An Ancient Military Valentine – part 3

(Continues on from part 2)

The outcome of the battle of the Sagra River was apparently announced simultaneously at Sparta, Athens and Corinth on the day the battle was fought (Justin Epitome 20.3.9) whereas Cicero (De Natura Deorum 2.6) and Strabo (6.1.10) only mention it being announced at the Olympian Games on the day it was fought (this gives us some clues as to a possible year in which the battle was fought).

The rape of Hilaeria and Phoebe on a 2nd century Roman sarcophagus now in the Vatican

The battle of the Sagra River was fought in modern-day Calabria in the toe of Italy, between the forces of several Greek colonies. Its exact date and location are still matters for debate. 15,000 Men from Epizephyrian Locris and Rhegium faced 120,000 men from Croton (in some versions the disparity between the numbers is even greater). The battle was, however, an unexpected victory for the massively outnumbered forces of Locris and Rhegium. At the height of the battle, the Dioscuri were seen fighting on the wings of the Locrian and Rhegian army (Justin Epitome 20.3.8). Before the battle, the Locrians had appealed to Sparta for help – it had been refused save for the advice that the Locrians should look for help from the sons of Tyndareus (Diodorus 8.32.1). They did just that and, after their victory, they set up a shrine to the twins on the site of the battle (Strabo 6.1.10). According to a fragment of the historian Theopompus, whose Philippica is preserved in the Suda (s.v. ‘Phormion’, FGrH 115 F392), Phormion fought in the battle. The association of the battle with Phormion, an appeal to Sparta for help, and the intervention of the Dioscuri, not to mention the association of Phormion and the Dioscuri from an independent story, make for intriguing intersections.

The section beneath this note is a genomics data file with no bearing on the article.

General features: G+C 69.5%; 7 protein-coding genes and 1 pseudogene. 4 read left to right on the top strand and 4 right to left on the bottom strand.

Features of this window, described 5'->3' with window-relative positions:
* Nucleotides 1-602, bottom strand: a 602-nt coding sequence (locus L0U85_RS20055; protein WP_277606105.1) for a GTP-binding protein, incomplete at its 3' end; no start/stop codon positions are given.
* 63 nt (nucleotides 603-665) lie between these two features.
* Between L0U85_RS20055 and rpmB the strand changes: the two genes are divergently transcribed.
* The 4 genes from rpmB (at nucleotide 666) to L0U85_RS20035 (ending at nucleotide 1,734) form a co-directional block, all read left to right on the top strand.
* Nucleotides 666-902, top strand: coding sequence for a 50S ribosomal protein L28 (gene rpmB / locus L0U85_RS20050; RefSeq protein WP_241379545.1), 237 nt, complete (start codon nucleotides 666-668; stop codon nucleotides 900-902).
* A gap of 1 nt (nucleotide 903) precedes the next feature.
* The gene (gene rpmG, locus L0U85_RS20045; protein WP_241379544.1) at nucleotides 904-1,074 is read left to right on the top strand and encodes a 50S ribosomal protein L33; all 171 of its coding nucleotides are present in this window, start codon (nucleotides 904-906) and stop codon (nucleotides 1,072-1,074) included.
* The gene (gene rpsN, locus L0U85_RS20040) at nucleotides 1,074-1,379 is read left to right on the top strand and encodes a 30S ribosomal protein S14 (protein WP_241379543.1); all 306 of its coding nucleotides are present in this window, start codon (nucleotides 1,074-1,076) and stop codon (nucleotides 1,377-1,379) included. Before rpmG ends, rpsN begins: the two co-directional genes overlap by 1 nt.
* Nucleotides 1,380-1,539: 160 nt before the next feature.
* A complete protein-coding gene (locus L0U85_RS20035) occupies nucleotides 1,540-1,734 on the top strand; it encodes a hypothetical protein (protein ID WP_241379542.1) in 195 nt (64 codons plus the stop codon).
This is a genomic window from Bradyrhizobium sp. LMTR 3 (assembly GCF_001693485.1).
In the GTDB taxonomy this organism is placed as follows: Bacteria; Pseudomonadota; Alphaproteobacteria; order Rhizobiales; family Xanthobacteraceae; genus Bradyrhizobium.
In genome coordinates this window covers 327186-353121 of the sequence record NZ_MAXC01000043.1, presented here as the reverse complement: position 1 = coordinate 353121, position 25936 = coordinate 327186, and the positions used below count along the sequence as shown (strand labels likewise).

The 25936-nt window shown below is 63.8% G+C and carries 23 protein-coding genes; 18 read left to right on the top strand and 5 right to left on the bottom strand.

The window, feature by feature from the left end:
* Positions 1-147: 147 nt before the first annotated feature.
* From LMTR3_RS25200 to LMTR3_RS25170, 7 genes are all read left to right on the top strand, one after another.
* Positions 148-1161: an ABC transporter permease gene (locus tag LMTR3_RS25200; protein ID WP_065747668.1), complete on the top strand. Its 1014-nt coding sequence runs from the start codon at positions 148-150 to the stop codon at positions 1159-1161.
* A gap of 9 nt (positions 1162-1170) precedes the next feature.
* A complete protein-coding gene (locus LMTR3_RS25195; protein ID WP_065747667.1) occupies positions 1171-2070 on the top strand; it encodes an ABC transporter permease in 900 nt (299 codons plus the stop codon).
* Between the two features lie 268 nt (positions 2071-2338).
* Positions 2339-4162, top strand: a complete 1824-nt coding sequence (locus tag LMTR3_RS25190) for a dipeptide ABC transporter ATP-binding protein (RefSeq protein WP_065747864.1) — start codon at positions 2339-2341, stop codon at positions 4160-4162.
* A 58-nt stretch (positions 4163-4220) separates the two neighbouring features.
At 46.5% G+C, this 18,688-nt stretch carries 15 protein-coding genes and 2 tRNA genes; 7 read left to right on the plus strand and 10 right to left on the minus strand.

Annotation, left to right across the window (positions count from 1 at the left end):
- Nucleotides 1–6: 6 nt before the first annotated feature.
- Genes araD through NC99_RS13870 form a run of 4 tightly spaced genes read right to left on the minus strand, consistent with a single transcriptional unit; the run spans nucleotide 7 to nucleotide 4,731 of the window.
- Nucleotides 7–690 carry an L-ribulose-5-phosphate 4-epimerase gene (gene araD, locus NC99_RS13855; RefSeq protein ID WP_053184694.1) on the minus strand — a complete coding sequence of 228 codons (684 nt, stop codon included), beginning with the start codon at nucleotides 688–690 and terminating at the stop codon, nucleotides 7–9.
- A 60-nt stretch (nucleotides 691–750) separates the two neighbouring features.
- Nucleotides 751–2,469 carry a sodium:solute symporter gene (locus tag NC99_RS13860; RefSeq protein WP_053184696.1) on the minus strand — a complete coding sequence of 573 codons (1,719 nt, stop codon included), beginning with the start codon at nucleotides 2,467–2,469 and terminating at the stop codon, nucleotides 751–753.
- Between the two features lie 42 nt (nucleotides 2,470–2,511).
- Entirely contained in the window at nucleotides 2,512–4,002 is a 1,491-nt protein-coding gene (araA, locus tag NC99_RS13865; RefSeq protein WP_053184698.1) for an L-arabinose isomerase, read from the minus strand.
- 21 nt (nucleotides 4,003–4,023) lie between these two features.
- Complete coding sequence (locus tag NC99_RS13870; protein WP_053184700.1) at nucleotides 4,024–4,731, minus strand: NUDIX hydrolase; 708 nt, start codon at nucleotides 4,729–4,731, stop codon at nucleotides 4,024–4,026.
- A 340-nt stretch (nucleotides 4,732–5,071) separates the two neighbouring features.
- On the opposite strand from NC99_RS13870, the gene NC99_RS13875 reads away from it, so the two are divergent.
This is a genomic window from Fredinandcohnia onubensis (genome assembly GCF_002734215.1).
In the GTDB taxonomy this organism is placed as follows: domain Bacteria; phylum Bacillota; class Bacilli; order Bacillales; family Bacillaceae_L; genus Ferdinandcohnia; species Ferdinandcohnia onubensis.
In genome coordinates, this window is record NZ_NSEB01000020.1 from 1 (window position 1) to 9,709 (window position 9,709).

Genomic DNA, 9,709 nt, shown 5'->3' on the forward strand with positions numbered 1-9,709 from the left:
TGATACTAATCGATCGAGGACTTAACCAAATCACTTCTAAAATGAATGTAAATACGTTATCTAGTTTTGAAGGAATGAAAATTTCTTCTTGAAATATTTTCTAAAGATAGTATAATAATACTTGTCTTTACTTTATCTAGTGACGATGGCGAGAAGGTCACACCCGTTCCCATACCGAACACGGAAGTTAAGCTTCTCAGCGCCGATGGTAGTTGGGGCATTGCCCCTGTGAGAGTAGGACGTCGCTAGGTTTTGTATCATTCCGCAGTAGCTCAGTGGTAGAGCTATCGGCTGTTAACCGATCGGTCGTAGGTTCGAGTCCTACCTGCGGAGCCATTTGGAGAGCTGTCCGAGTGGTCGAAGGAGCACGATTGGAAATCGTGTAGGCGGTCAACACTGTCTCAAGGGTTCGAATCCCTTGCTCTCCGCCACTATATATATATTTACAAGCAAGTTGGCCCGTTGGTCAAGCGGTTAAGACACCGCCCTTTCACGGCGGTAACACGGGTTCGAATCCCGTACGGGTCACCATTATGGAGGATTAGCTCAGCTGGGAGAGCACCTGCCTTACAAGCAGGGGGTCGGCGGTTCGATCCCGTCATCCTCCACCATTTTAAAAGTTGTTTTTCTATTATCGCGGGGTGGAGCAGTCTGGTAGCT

Pyrrhic Dances

Photo (right): Pyrrhic dancers in hoplite equipment on a statue base from approximately 375 BC now in Athens - photo by Giovanni Dall'Orto

In addition to their association with horses and cavalry, sailors, and epiphanies, the Dioscuri were also associated with military reform and innovation, especially the Pyrrhic Dance (the pyrriche), encouraged as a form of military drill for hoplites (see my article in Ancient Warfare 14.3). The unlikely victory of the Locrians and Rhegians at the Sagra was memorialised in a saying, used down to Cicero’s time: “Truer than the result at Sagra”, as a means of establishing a true if incredible, unexpected, and unbelievable result (De Natura Deorum 3.5). One reason for the victory may have been that the Locrians and Rhegians were trained in the 'new-fangled' style of Hoplite warfare, with which they defeated their numerically superior foe. The association of the battle with the Dioscuri and the Spartans (famed for their adoption and perfection of hoplite drill) make this association attractive. What is more, if Phormion travelled from Sparta to Italy, he may have acted as an early hoplomachos, a drill master of hoplite manoeuvres. Such men were used later by other cities to train their men in hoplite formations and manoeuvres. And Sparta was particularly associated with such figures (see Wheeler’s ‘The Hoplomachoi and Vegetius' Spartan Drillmasters’).